Chemotherapy is a valuable form of treatment for many types of cancer in dogs and cats. For certain cancers, such as lymphoma, chemotherapy is used alone with the goal of achieving remission. Chemotherapy is also often used following surgery or radiation therapy to delay or prevent metastasis (the development of secondary malignant growths at a distance from a primary site of cancer). In some cases, chemotherapy is used to alleviate symptoms and improve quality of life. Our goal during cancer treatment is to improve the health and quality of life for our patients. We never want the treatment to be worse than the disease

Cancer is defined as the uncontrolled growth of cells. Traditional chemotherapy medications interfere with the growth of cells by blocking various stages of cell division. Some chemotherapy approaches involve preventing the development of new blood vessels that would feed the tumor or blocking growth factors.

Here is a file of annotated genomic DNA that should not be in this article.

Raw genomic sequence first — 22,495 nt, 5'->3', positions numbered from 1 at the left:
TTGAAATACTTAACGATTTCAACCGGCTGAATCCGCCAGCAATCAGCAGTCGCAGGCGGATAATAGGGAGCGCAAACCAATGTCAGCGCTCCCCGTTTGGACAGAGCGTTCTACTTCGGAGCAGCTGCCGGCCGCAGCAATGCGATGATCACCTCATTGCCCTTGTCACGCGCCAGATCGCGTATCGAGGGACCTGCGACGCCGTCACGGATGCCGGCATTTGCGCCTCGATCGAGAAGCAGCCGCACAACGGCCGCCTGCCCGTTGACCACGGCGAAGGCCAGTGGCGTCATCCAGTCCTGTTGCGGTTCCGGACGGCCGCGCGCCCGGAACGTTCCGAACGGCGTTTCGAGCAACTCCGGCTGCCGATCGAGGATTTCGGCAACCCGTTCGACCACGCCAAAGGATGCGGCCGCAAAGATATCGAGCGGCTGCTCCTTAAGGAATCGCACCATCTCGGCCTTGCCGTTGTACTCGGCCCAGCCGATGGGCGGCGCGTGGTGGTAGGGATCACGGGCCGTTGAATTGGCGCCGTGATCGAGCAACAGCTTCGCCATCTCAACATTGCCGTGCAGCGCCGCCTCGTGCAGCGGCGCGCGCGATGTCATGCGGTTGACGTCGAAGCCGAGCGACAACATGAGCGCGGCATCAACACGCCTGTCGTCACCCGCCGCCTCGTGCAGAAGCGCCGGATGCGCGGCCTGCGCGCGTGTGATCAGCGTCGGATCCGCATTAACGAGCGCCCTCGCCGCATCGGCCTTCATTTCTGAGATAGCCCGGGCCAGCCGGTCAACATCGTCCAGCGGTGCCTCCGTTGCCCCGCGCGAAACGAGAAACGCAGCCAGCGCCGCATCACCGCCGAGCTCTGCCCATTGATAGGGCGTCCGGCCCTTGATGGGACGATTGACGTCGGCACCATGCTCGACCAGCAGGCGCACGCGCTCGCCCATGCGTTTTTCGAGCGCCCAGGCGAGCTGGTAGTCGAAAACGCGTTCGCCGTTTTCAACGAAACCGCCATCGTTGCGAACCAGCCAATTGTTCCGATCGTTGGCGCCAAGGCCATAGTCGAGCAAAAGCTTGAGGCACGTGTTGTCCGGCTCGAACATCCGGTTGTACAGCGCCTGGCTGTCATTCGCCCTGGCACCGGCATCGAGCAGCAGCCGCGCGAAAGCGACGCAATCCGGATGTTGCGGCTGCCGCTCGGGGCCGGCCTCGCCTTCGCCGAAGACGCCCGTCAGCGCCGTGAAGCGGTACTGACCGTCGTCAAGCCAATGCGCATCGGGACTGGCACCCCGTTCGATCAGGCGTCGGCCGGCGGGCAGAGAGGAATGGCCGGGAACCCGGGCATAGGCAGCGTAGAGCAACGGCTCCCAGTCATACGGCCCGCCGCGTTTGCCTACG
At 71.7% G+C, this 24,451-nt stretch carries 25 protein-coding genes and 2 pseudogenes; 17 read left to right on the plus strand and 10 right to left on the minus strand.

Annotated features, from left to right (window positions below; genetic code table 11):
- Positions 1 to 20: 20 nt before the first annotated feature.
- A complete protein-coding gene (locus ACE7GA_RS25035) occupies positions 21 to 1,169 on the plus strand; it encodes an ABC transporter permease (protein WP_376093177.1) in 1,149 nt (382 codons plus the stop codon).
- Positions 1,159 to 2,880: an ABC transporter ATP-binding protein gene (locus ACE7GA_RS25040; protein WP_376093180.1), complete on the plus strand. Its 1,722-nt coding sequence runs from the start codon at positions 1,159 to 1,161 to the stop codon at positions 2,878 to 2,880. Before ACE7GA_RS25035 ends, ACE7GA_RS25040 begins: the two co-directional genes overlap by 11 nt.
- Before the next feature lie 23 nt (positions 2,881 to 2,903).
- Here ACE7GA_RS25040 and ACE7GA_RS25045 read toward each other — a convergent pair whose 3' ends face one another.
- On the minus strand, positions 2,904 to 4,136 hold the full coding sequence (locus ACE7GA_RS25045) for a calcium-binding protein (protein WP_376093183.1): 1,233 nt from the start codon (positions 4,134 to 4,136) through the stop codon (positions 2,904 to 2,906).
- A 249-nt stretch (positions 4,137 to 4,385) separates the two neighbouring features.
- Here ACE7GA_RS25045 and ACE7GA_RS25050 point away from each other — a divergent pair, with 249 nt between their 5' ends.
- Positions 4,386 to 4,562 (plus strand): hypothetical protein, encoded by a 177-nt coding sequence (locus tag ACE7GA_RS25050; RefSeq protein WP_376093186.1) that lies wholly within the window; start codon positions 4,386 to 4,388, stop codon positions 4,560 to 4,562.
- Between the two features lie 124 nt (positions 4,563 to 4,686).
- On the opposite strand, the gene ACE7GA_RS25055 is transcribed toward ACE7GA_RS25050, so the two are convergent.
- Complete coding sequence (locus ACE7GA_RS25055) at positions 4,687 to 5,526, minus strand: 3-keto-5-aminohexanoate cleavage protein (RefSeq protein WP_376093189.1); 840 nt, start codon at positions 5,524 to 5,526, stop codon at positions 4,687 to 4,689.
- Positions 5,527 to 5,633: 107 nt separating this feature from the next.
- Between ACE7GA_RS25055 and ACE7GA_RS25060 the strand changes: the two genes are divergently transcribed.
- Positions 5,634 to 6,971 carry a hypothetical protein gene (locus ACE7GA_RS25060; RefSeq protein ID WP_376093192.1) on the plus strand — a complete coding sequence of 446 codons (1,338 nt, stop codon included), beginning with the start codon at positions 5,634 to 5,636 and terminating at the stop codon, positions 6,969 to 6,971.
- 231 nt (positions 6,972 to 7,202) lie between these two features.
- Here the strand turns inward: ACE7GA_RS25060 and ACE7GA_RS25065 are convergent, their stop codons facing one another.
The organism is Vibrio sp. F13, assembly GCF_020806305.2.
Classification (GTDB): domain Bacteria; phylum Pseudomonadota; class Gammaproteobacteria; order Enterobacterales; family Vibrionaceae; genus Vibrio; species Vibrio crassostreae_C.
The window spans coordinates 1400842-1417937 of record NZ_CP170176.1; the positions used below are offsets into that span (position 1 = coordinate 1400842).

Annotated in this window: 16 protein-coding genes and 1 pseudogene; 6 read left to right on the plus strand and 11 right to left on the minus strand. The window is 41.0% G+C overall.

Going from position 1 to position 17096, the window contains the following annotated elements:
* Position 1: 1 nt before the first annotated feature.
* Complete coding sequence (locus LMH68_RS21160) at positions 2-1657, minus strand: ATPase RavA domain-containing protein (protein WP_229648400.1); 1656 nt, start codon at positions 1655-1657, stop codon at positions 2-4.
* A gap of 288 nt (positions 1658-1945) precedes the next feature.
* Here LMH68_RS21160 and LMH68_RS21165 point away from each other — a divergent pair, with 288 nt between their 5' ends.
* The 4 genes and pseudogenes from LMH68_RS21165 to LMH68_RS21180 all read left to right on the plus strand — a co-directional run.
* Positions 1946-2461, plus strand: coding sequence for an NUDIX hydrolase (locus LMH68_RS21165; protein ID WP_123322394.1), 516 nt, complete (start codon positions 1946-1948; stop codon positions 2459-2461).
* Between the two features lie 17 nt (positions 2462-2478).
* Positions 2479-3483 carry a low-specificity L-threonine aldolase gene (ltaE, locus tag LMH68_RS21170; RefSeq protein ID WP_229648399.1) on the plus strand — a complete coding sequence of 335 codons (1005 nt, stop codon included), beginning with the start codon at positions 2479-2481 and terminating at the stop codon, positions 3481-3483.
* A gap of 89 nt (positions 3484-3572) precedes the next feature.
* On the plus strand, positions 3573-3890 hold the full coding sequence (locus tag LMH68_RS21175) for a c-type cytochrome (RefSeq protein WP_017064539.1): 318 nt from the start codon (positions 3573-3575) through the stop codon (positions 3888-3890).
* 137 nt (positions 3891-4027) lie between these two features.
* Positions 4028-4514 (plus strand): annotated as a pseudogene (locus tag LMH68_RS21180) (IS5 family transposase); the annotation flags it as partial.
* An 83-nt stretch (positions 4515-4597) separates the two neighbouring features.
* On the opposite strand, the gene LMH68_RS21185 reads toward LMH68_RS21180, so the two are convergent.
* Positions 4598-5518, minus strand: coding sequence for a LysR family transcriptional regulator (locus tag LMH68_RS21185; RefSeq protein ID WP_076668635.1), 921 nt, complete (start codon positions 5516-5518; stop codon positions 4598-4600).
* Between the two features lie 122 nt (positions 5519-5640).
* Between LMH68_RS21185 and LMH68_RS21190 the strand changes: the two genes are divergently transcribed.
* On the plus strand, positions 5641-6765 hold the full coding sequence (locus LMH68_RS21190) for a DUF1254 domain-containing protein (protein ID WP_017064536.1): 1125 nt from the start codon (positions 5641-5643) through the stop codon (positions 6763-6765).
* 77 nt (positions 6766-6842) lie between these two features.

Different chemotherapy drugs have different targets, and in many cases, a combination of drugs is the most effective way to kill cancer cells. Since chemotherapy can affect all dividing cells in the body, healthy cells with high growth rates can also be affected. Cells in the bone marrow, lining of the gastrointestinal tract and hair follicles have high growth rates and can therefore be affected by chemotherapy. Therefore, side effects can occur in those tissues, but normal cells are typically better able to recover and repair themselves than cancer cells.